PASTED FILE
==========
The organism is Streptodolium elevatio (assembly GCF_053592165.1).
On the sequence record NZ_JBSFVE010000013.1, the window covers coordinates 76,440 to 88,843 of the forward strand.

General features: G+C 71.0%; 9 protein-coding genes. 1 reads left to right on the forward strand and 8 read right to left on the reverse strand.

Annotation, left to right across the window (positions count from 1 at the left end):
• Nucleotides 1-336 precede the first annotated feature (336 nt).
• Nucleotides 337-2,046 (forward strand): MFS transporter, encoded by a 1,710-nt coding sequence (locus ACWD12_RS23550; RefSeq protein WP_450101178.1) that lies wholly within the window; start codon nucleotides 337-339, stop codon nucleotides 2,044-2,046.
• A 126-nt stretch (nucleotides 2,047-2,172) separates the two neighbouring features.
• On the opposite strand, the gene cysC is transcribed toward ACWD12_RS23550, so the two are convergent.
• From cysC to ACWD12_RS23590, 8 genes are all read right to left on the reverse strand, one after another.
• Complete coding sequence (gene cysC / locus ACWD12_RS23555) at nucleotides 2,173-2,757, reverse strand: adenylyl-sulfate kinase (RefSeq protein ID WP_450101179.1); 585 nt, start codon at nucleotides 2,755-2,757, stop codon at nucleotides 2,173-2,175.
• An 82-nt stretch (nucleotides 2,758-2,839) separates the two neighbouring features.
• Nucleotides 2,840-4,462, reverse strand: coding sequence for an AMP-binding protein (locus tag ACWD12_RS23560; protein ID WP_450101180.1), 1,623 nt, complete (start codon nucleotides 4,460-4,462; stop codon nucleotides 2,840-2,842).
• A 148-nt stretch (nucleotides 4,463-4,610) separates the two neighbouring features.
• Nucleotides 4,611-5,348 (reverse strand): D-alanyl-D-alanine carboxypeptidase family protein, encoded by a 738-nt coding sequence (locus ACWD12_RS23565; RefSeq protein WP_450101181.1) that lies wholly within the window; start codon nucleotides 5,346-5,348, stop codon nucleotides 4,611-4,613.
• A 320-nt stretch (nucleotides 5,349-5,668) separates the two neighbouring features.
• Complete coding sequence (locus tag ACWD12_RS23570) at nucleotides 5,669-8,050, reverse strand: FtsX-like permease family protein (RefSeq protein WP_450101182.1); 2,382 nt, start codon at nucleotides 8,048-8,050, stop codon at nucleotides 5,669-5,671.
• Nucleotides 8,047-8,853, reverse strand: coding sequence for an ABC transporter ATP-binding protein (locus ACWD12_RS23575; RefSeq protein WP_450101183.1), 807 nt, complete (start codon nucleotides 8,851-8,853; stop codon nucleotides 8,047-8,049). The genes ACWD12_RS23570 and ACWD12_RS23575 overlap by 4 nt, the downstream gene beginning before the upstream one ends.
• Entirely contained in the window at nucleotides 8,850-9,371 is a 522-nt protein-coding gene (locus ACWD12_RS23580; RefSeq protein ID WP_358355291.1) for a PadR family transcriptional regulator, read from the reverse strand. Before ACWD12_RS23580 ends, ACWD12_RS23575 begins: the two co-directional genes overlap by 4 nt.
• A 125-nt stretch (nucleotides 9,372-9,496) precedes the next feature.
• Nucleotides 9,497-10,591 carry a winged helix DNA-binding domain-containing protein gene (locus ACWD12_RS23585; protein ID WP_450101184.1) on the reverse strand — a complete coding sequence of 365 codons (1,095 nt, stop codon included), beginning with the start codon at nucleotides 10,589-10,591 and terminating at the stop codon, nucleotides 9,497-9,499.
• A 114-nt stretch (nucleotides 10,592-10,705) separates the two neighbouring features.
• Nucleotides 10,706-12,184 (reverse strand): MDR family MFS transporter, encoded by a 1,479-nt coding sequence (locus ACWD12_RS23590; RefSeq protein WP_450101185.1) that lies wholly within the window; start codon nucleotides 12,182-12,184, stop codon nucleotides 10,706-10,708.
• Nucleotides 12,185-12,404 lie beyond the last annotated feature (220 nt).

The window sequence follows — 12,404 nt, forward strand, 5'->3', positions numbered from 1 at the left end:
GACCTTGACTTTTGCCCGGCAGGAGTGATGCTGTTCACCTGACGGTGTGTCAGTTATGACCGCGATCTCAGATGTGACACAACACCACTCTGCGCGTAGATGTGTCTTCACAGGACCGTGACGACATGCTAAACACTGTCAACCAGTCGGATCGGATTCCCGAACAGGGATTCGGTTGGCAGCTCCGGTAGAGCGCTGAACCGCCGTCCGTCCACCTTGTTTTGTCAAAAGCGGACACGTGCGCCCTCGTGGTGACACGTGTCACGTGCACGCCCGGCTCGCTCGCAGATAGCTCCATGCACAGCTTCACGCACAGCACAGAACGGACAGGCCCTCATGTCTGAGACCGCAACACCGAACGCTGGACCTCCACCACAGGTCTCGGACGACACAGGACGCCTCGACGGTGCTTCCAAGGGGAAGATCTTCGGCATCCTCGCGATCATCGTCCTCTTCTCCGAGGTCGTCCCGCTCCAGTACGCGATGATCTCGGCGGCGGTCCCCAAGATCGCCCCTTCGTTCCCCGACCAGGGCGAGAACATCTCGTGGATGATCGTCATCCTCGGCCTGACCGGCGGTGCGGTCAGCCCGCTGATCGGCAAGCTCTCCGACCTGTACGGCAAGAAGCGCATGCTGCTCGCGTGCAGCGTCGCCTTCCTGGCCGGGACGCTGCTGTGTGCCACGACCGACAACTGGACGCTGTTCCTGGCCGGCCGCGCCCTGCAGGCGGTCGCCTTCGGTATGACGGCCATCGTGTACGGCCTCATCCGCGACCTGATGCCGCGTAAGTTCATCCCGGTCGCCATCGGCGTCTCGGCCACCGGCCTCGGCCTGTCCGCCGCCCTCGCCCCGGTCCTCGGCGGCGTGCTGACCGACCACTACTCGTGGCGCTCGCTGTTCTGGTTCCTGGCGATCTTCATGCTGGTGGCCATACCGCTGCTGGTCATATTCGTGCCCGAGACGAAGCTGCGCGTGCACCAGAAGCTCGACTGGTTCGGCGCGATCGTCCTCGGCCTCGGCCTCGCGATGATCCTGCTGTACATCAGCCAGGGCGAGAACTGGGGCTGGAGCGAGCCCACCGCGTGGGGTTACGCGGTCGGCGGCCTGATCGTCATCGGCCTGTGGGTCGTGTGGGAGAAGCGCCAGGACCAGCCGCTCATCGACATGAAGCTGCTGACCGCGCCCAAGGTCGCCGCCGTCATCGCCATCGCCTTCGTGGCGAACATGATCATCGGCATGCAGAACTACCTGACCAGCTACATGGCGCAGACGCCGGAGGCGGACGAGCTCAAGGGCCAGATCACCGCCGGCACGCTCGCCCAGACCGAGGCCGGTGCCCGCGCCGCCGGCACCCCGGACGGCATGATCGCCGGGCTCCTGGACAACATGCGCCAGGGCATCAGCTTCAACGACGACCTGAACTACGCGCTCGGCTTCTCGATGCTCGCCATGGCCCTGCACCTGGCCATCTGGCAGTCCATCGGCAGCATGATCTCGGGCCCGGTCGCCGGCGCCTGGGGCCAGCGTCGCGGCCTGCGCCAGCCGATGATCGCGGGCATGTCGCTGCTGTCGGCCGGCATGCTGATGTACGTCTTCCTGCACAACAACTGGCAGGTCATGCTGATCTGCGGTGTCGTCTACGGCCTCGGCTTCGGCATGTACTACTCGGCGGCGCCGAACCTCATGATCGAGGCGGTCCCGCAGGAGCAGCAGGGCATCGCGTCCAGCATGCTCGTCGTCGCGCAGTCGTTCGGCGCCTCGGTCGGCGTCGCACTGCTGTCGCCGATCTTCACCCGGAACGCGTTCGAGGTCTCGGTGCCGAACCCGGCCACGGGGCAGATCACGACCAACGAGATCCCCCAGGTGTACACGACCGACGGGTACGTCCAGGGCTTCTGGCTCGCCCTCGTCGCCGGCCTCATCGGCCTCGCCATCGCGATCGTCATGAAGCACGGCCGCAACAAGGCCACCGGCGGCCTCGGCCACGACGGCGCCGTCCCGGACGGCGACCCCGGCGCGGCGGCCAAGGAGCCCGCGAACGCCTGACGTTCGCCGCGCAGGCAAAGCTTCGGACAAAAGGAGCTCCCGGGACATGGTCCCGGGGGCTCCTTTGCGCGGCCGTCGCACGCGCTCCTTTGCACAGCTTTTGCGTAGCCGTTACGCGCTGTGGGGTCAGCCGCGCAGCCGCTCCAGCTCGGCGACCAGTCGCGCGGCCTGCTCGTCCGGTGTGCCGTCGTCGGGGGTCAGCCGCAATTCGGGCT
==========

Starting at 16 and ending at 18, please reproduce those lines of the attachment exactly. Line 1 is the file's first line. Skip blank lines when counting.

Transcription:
• Complete coding sequence (locus tag ACWD12_RS23570) at nucleotides 5,669-8,050, reverse strand: FtsX-like permease family protein (RefSeq protein WP_450101182.1); 2,382 nt, start codon at nucleotides 8,048-8,050, stop codon at nucleotides 5,669-5,671.
• Nucleotides 8,047-8,853, reverse strand: coding sequence for an ABC transporter ATP-binding protein (locus ACWD12_RS23575; RefSeq protein WP_450101183.1), 807 nt, complete (start codon nucleotides 8,851-8,853; stop codon nucleotides 8,047-8,049). The genes ACWD12_RS23570 and ACWD12_RS23575 overlap by 4 nt, the downstream gene beginning before the upstream one ends.
• Entirely contained in the window at nucleotides 8,850-9,371 is a 522-nt protein-coding gene (locus ACWD12_RS23580; RefSeq protein ID WP_358355291.1) for a PadR family transcriptional regulator, read from the reverse strand. Before ACWD12_RS23580 ends, ACWD12_RS23575 begins: the two co-directional genes overlap by 4 nt.